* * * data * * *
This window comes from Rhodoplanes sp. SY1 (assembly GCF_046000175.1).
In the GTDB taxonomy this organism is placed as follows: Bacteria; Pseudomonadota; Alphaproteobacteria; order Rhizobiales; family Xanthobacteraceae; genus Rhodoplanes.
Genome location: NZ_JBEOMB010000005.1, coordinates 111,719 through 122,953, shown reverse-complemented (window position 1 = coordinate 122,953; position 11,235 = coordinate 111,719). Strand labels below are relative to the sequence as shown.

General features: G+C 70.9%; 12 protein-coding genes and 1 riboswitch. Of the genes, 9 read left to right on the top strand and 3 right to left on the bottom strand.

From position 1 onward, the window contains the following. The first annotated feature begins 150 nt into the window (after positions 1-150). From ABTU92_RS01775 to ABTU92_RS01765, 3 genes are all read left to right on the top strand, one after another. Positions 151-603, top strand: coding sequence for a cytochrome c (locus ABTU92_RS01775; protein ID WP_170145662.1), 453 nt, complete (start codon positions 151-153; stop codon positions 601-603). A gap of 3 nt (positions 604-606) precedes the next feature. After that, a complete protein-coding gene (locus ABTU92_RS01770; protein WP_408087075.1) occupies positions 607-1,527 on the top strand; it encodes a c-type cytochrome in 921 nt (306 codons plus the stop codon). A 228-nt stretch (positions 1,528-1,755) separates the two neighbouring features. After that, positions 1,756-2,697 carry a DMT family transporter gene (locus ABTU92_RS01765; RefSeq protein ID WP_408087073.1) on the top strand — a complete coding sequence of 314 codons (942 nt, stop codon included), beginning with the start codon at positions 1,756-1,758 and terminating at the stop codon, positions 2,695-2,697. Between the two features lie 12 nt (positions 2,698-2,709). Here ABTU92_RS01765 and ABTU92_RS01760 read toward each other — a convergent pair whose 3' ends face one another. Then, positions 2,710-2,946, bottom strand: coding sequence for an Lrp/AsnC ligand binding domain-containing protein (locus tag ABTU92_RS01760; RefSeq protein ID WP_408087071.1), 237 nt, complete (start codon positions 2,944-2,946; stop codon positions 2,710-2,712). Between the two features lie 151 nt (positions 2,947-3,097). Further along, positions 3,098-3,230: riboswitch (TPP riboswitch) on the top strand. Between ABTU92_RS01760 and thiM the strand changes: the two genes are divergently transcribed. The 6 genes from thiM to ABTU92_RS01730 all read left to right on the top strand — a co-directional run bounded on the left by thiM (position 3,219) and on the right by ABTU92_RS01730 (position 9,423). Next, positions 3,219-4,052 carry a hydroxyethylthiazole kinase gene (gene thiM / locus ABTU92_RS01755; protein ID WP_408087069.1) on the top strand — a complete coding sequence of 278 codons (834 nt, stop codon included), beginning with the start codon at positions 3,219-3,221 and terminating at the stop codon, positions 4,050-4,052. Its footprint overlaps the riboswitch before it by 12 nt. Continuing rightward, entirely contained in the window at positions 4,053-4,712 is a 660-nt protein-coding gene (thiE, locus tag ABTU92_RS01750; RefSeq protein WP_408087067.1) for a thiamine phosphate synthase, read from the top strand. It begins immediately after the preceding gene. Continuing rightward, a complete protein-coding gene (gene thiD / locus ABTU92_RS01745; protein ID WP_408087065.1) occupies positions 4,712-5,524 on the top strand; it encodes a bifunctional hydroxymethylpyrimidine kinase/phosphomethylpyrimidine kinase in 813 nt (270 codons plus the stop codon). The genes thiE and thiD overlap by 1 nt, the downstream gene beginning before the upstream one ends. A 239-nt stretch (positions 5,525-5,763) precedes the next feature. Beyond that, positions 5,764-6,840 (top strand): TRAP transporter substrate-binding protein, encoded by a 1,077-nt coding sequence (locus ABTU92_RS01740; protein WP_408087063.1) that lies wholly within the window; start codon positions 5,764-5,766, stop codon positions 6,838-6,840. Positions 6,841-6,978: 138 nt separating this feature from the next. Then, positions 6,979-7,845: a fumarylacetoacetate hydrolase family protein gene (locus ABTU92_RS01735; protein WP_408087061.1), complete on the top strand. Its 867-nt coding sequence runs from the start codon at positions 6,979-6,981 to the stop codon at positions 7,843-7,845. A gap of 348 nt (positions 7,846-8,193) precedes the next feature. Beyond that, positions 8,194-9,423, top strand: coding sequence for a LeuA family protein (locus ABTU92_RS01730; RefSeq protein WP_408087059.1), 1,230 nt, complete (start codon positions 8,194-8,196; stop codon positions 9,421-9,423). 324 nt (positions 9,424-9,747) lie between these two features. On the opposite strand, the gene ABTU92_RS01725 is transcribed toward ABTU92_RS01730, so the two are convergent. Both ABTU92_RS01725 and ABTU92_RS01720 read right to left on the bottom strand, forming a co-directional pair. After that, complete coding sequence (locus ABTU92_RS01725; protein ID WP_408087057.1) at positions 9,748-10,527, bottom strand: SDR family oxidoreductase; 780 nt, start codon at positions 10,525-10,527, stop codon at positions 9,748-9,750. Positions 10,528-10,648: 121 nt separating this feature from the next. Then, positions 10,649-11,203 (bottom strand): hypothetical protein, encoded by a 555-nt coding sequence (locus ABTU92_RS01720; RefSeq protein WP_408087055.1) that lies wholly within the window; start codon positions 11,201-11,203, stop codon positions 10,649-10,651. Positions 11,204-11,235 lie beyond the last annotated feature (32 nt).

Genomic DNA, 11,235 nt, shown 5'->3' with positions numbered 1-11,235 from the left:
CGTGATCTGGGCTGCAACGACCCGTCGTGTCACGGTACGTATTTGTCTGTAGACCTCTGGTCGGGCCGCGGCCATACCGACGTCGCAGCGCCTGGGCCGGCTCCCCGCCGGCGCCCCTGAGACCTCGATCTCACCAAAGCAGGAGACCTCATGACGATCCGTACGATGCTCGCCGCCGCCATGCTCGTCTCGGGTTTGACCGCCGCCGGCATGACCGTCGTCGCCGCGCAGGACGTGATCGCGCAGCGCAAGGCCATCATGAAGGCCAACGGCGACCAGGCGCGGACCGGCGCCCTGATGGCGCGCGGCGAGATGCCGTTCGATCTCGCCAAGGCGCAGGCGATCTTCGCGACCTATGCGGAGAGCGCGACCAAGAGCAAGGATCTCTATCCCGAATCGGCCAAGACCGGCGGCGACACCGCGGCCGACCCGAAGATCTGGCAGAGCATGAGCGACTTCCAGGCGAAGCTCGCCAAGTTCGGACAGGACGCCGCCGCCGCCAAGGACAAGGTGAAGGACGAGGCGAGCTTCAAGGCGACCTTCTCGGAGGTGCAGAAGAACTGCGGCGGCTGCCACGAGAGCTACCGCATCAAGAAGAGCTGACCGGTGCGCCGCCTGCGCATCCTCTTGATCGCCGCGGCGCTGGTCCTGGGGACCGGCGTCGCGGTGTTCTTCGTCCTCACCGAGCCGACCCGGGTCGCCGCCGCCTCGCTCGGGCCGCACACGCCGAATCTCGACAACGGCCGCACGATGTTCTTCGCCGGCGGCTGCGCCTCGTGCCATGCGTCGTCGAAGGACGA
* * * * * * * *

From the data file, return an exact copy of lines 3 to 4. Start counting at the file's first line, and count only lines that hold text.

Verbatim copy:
Genome location: NZ_JBEOMB010000005.1, coordinates 111,719 through 122,953, shown reverse-complemented (window position 1 = coordinate 122,953; position 11,235 = coordinate 111,719). Strand labels below are relative to the sequence as shown.

General features: G+C 70.9%; 12 protein-coding genes and 1 riboswitch. Of the genes, 9 read left to right on the top strand and 3 right to left on the bottom strand.